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Jul 30 2012

How happy he is to be able to think and learn

The other day I told a brief version of how Vyckie Garrison’s then 3d grader fared going to school after eight sheltered years. She tells a fuller version at NLQ.

These days, I am thoroughly enjoying my “blessings” ~ they are far from perfect as they’ve gone from passive, obedient little robots (a couple of them were more like zombies ~ and, Chassé ~ my “spirited” child ~ really reminded me of a jack-in-the-box gone bonkers ~ no matter how many times she was stuffed into the box and the lid slammed down on her, she had this quirky way of popping back up with a crazy, intimidating, you-can’t-get-rid-of-me smirk) ~ to “normal” kids with their own unique personalities, feelings, thoughts ~ and … every single one of them now has this idea in their heads that their particular experience and perceptions of life matter.

Something we out here in the world take for granted, but it’s not how things are in Quiverfullworld.

I say they are “far from perfect” ~ but actually, they’re very good kids ~ not Duggar-like with neat, matching outfits, always helpful and obedient and smiling ~ they are taking full advantage of their new freedom to discover themselves which means that they don’t always say, “Yes, Mom” ~ and they’re pretty likely to disagree with me and not one of them still believes that I know everything and have all the answers.

Human beings in a human world, in short.

Now Andy -

When I put my kids in school, I was especially worried about my then-10 year old Andrew. He was so far behind academically ~ plus, he was so angry because after Angel left home, he became the main focus of Warren’s abuse. He was so beaten down and dispirited that he would scurry about the house like a mouse ~ trying to stay off of his father’s radar because as soon as Warren noticed Andrew, he’d spend hours lecturing and preaching to him until the poor boy was in tears. I remember many, many nights when I would lay in bed and think to myself that Andrew had not spoken a single word all day.

So when I talked to the elementary school principal, I expressed my concern, “I’m afraid Andrew will go to school and beat everyone up.”

Well ~ it didn’t turn out anything like what I imagined. Although Andrew was the most fearful and reluctant of all the kids when we talked about public school ~ he is now totally loving it.

I think the key factor in how well he’s doing was his teacher ~ she is amazing ~ absolutely “pro-Andrew” and that made all the difference for him. At the second parent-teacher conference, Andrew’s teacher was beaming with pride as she told me how Andrew was excelling in every area ~ academically and socially. She told me that at the beginning of the year, they were struggling to get him to write the “d” in his name rather than a “b” ~ but soon he was writing pages of really good stuff.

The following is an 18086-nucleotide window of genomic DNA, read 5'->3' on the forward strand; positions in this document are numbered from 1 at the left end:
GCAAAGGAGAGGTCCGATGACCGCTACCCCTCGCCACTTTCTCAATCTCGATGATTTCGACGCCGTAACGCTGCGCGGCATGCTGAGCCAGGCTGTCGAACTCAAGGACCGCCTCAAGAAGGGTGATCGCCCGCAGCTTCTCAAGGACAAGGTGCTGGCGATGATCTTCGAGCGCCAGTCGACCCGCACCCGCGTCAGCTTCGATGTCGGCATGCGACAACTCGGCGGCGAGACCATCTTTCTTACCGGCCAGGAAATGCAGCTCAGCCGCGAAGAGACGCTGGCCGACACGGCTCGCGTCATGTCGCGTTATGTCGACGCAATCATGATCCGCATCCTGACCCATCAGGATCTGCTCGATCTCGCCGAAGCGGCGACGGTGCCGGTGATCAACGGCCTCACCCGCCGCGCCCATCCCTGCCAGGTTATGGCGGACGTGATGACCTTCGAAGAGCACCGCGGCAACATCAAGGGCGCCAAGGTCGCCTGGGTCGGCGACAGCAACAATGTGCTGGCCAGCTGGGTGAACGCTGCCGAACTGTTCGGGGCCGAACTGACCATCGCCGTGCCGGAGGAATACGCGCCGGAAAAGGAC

She asked Andrew to read one of his reports for me titled “Changes.” In his story, Andrew told about the divorce and how, at the beginning he really didn’t want me to divorce his dad ~ he didn’t believe that Warren was really so bad and he felt sorry for him because he’d lost his family. But, after getting away from him and seeing how other people live, he knows now that before the divorce, he was not even a real person. Then he told how happy he is to be able to think and learn and have his own ideas and opinions. He concluded by saying that he is grateful that I divorced his father because he knows it was a very hard fight for me but I did it so that he could have a life and now he can be anything he wants to be.

When Andrew was done reading his report for me, his teacher was all teary-eyed and she told me that when she gave the assignment, the other students wrote about how, “My life really changed when we got a new kitten,” and such ~ but when Andrew got up and gave his report, the class listened with total interest, and when he was finished, there was absolute silence ~ and then they started clapping ~ and then the whole class gave Andrew a standing ovation.

Hang on a second while I wipe my eyes …

She had to do that when she told me the story, too. I had to take a couple of deep breaths myself. “Then he told how happy he is to be able to think and learn and have his own ideas and opinions.”

And about Warren – he has a much better relationship with the children now. When he starts to get preachy at them they just tell him to chill, Dad, and he does.

5 comments

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  1. 1
    Ken Pidcock

    These days, I am thoroughly enjoying my “blessings” ~ they are far from perfect as they’ve gone from passive, obedient little robots (a couple of them were more like zombies ~ and, Chassé ~ my “spirited” child ~ really reminded me of a jack-in-the-box gone bonkers ~ no matter how many times she was stuffed into the box and the lid slammed down on her, she had this quirky way of popping back up with a crazy, intimidating, you-can’t-get-rid-of-me smirk) ~ to “normal” kids with their own unique personalities, feelings, thoughts ~ and … every single one of them now has this idea in their heads that their particular experience and perceptions of life matter.

    That’s a Phil Nugent-worthy run on but, yeah, how about that?

  2. 2
    Dave

    Can I get an “Amen” folks? ;-)) Lovely.

  3. 3
    Deen

    Thanks for passing that story on, Ophelia.

  4. 4
    Moggie

    It’s heartwarming, but what’s the deal with those tildes?

  5. 5
    BCat70

    @2 Dave

    Given the subject matter, I won’t be giving an Amen. I do send “Horayyyyy!” though.

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